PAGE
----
If Rev. Wendy Taylor is the spiritual mother who gave birth to Puente, Carol Young-Holt and David Sandage are its fairy godparents.
The couple moved to La Honda in 1989 without suspecting that they would eventually help form the nucleus of social services on the South Coast. At least until they started volunteering with Puente – and saw how their Mexican neighbors lived.
“I was absolutely appalled by the lack of basic services that I took for granted, coming from Palo Alto – the lack of health care and transportation, among other things,” says Young-Holt.
In 1997, Young-Holt, with her husband’s support, was among a small group of locals who met to figure out how they could solve the most intractable problems on the South Coast. Their goal was to leverage county services and private funds to address the needs of Pescadero’s least fortunate residents. Eventually, the group became known as the South Coast Collaborative.
The newly funded services included mental health for the local schools; safety net services; English Language Learning classes; expanded and new preschool services at Pescadero Elementary and La Honda Elementary Schools; a new south coast transportation system, SamCoast; and bringing the County’s mobile health van to La Honda. All of these services were provided under the auspices of a spinoff called North Street Community Resource Center, which formally merged with Puente on April 1, 2007.
Today, Sandage and Young-Holt are monthly sustaining Puente donors. Young-Holt is Vice Chair of the Puente Board of Directors. Sandage serves weekly meals at La Sala, where he enjoys chatting in Spanish with the farm workers who come for a hot meal – a role he has played since La Sala began.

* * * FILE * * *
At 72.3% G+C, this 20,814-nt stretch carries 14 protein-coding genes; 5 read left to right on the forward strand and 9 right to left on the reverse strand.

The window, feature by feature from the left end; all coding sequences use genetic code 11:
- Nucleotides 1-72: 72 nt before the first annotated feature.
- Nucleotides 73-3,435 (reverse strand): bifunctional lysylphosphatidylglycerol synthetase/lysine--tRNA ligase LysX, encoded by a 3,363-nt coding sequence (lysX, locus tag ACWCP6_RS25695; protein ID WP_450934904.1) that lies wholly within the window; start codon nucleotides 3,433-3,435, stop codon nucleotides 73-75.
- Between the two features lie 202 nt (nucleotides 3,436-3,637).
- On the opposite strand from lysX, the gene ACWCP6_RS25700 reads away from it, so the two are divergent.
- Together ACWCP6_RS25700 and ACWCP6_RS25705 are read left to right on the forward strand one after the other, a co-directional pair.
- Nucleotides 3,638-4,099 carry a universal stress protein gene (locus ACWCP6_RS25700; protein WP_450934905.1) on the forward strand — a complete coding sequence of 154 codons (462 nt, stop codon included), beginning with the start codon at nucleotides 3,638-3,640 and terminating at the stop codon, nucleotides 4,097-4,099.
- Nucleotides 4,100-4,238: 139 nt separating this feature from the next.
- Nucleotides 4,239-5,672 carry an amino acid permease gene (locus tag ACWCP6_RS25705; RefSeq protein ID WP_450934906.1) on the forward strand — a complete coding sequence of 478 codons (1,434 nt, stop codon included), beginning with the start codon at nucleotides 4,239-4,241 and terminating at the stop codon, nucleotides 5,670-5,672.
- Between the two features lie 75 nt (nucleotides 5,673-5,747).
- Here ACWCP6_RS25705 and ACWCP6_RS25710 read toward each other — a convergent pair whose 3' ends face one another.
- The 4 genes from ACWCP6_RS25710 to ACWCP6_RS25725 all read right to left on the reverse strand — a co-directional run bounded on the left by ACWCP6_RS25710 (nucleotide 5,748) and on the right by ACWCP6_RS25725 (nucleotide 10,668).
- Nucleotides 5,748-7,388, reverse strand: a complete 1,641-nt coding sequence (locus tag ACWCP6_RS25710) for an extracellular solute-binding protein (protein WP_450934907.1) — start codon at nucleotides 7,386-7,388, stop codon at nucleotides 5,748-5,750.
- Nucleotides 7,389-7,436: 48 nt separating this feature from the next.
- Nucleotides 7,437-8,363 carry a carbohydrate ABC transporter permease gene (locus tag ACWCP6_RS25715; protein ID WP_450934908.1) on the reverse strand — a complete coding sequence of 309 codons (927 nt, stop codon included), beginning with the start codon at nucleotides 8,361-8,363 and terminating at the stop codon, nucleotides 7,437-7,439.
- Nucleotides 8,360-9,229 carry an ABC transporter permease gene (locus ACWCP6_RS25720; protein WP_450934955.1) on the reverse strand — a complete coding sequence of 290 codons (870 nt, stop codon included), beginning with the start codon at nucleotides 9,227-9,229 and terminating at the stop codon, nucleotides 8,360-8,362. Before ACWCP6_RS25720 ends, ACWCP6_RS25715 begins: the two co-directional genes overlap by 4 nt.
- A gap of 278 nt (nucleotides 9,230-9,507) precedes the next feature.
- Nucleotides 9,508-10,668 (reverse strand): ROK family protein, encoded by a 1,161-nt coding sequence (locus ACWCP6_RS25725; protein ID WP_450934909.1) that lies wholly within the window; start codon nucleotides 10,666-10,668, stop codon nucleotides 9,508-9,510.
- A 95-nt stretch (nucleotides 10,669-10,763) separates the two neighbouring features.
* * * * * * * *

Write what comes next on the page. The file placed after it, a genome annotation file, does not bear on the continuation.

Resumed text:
“They’re some of the most honorable people I know,” Sandage says. “They work really hard and they’re always careful to consider your feelings.”
Both are longtime parishioners of Pescadero Community Church, the home base of La Sala and the locus of the original Puente Ministry, founded in 1998 by Rev. Wendy Taylor.
Of all the work they’ve done on behalf of South Coast neighbors – the meals they’ve served, the money they’ve raised, the classes they’ve taught – Carol Young-Holt and David Sandage say the most rewarding by far experience has been watching Puente transform people’s lives.
For example, Sandage really values his role as a volunteer mentor in Puente’s citizenship education program, which involves basic English instruction as well as helping people pass their U.S. citizenship test.
“That’s really enjoyable because it’s a one-on-one relationship. You really make a friend.”
Sandage credits Puente’s Zumba dance classes with uniting locals from white and Latino backgrounds in the name of fun and fitness.
“When we first got here that never could have happened, because everybody was afraid to come out of their homes,” he says.
Young-Holt praises Puente’s youth program, which was founded back in 2007, for “giving the kids some real purpose. I’m watching more and more kids go off to college who might not have gone off to college before.”
Because of Young-Holt’s vision, South Coast neighbors contribute funds each year to Puente’s Youth Bridges Awards – scholarships that are provided to each and every youth that has worked at Puente high school years.
As the South Coast continues to change – culturally, economically and demographically – Puente’s ability to adapt and respond to the needs of residents owes much to the powerful support of its original fairy godparents.